So this was not really unusual or new, said Kahihu, but there was a counter narrative that told young people they should choose a course and stay focused on it. Education especially pressured young people to specialise.
This was one of many reasons why policymakers at the conference stood accused of “climbing the tree from the top”, in the words of an audience member grilling delegates. She said growing up in rural Kenya she was always told to choose a profession, to specialise in something and get a job, rather than rely on the land as her parents had done. Now, she said, the pressure was being applied in the reverse.
There was wide agreement that the educational system needed to change, that policy needed to be reconfigured to take into account the reality of mixed livelihoods.
Another key theme that came out of the conference was that policy was decisive, it was critical in every sense. The role of private sector engagement was widely described as crucial, but private sector efforts would be constrained or enabled by government policy.
The MasterCard Foundation is doing its bit, working with a number of other organisations to provide greater access to education, skills training, and financial services for people living in poverty, primarily in Africa. Since 2010, the foundation has committed US291 million to 29 multi-year projects across 16 countries in Africa. More than 455,000 young people have been reached through the youth livelihoods programme.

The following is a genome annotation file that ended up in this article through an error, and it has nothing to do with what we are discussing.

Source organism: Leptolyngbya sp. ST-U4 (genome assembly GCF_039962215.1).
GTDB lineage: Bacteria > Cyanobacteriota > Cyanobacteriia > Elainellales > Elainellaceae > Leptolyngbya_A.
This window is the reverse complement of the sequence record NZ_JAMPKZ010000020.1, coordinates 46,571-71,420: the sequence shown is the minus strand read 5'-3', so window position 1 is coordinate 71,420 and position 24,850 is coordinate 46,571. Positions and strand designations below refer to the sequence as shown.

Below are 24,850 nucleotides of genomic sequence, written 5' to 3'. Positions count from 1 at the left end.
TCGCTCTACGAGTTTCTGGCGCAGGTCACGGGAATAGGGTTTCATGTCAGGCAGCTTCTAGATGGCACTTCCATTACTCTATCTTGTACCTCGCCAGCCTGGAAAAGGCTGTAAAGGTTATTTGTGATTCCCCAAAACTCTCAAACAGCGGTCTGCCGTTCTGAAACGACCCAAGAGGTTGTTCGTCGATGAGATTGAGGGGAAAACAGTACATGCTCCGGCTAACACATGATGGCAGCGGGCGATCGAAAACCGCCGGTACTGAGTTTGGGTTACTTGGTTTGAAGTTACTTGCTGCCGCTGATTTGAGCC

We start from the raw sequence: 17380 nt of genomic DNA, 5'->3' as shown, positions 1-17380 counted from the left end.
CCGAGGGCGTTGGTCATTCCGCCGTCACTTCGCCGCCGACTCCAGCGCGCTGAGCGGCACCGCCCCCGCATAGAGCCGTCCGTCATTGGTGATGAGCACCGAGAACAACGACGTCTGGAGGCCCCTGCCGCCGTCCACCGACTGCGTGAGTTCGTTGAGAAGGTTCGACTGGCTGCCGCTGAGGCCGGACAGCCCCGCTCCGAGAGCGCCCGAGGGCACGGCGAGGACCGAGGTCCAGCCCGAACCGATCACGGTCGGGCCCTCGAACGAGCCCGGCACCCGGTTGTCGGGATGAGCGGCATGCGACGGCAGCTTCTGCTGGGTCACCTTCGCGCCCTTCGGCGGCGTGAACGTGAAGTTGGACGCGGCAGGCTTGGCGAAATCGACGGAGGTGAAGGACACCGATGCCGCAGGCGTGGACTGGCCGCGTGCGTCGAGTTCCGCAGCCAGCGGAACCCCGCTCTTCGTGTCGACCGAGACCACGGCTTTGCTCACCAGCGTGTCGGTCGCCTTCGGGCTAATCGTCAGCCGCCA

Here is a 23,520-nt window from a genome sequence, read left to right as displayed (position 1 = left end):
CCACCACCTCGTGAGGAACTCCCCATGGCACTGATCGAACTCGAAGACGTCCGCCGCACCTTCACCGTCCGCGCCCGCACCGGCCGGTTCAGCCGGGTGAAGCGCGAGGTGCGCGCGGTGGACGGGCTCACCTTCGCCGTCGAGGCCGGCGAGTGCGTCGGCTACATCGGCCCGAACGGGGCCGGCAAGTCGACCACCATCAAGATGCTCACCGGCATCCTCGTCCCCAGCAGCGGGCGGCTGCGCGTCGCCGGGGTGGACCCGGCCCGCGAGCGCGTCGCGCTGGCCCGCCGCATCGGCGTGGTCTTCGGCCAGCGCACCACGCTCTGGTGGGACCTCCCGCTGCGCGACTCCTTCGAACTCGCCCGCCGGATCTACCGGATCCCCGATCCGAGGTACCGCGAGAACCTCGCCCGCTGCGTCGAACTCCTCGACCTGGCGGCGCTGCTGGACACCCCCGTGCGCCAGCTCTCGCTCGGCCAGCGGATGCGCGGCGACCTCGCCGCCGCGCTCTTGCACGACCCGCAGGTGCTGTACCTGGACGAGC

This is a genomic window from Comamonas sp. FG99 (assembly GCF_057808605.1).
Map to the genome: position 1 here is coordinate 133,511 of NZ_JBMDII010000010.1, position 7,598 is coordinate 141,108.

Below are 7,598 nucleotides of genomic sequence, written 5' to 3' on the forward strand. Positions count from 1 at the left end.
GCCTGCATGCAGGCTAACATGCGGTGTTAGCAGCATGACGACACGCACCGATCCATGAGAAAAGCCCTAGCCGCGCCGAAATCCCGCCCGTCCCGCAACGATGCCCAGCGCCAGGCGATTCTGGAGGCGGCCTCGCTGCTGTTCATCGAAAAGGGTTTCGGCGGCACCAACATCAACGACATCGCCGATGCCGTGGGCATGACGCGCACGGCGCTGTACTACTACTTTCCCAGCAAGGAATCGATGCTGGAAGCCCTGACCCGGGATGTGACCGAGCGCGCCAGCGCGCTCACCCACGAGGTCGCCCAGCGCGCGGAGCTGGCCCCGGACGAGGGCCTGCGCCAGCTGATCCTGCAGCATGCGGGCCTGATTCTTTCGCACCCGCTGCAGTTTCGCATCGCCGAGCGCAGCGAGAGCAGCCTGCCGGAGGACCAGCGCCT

One can only hope that the policy-makers are listening to the voices of the youth as well as taking note of the statistics; 50.9 percent of which might be made up on the spot and 99 percent of which could be masking reality.
Workers who can’t afford to get jobs
Many are not “job-seekers” because they cannot afford to get a job and leave their many existing roles and responsibilities.
A theme that emerged during the inaugural MasterCard Foundation Young Africa Works Summit in Cape Town on Thursday and Friday was “formality bias”, which is a severe stumbling block to youth employment in Africa, the most informal of continents.
Scores of young Africans are way ahead of the curve in terms of real work experience and the resultant skills. They are able to spot opportunity and solve problems, yet this collateral is invisible to many employers who seek more formal qualifications to do a job. A neat file of certificates is often seen as far preferable to life experience, which can be so messy and real.